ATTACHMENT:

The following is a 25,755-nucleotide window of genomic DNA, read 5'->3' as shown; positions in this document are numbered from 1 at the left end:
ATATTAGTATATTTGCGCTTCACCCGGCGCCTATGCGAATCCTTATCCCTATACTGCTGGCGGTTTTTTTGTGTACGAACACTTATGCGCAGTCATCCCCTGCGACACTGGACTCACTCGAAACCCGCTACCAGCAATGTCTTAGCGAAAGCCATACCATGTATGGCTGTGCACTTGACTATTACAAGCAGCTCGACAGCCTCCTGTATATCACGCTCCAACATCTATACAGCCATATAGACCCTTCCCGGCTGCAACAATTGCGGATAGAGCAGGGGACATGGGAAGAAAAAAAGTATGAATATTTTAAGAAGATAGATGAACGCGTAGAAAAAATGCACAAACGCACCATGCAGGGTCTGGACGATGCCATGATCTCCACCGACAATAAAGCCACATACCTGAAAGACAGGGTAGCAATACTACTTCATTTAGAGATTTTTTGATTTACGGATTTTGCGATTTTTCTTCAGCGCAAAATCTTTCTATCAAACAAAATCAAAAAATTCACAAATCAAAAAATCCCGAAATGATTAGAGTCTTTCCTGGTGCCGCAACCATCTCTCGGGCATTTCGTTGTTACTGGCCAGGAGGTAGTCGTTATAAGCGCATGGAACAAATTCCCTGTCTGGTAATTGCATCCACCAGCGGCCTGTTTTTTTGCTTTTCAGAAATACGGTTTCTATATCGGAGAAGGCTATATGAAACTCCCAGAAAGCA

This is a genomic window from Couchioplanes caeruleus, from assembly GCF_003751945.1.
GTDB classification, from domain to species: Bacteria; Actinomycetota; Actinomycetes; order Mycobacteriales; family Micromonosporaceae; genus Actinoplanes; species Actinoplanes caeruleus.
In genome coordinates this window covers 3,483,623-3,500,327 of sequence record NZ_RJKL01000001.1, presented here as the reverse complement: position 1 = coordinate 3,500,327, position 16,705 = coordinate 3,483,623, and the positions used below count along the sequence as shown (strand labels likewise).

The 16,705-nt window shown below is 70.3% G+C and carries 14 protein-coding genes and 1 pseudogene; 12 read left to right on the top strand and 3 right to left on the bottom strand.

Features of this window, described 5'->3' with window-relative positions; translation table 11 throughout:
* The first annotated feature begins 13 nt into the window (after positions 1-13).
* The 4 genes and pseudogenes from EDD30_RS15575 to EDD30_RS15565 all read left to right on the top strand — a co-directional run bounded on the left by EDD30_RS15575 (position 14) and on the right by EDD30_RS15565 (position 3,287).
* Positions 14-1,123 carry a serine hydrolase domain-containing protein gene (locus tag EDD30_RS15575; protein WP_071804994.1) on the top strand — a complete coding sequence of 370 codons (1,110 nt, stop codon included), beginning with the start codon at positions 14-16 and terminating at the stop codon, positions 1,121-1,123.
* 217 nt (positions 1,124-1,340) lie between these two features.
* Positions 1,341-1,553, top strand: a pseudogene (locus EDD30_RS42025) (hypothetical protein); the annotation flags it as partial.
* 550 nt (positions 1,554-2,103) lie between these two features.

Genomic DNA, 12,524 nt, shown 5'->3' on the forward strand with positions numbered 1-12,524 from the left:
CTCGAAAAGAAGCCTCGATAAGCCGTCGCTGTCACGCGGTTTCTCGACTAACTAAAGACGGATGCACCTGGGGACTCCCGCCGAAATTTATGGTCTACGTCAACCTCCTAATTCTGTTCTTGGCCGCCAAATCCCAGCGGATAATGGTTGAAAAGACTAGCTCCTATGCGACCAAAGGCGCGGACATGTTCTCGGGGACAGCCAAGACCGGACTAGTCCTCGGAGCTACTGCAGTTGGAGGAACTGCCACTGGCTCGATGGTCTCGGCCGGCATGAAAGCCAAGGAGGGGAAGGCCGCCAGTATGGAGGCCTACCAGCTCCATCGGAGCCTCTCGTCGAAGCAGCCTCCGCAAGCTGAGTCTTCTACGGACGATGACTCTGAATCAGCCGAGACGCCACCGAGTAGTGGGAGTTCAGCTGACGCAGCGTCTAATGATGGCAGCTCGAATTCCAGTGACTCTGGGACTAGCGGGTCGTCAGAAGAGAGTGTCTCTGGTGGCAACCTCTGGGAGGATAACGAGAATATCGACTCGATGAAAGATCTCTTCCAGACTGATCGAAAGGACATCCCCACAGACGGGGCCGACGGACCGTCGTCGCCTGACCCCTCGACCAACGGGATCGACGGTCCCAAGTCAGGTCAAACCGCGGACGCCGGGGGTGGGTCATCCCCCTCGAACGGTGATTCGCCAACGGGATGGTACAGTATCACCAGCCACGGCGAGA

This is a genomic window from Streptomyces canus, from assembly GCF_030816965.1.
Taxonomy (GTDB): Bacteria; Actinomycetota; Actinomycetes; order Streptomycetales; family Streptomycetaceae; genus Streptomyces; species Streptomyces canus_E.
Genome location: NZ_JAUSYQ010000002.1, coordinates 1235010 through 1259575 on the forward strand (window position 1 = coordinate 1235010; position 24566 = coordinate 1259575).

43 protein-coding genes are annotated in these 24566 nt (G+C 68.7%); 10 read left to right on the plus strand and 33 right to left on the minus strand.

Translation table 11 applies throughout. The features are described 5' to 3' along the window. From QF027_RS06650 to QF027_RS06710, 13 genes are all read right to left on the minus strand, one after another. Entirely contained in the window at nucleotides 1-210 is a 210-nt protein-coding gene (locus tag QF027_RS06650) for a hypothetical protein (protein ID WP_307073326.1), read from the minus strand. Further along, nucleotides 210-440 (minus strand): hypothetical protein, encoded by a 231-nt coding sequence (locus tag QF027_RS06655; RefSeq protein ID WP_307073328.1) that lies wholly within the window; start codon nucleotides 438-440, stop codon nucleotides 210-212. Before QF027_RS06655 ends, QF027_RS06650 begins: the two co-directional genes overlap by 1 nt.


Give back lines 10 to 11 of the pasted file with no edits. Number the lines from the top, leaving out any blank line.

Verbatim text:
* Positions 14-1,123 carry a serine hydrolase domain-containing protein gene (locus tag EDD30_RS15575; protein WP_071804994.1) on the top strand — a complete coding sequence of 370 codons (1,110 nt, stop codon included), beginning with the start codon at positions 14-16 and terminating at the stop codon, positions 1,121-1,123.
* 217 nt (positions 1,124-1,340) lie between these two features.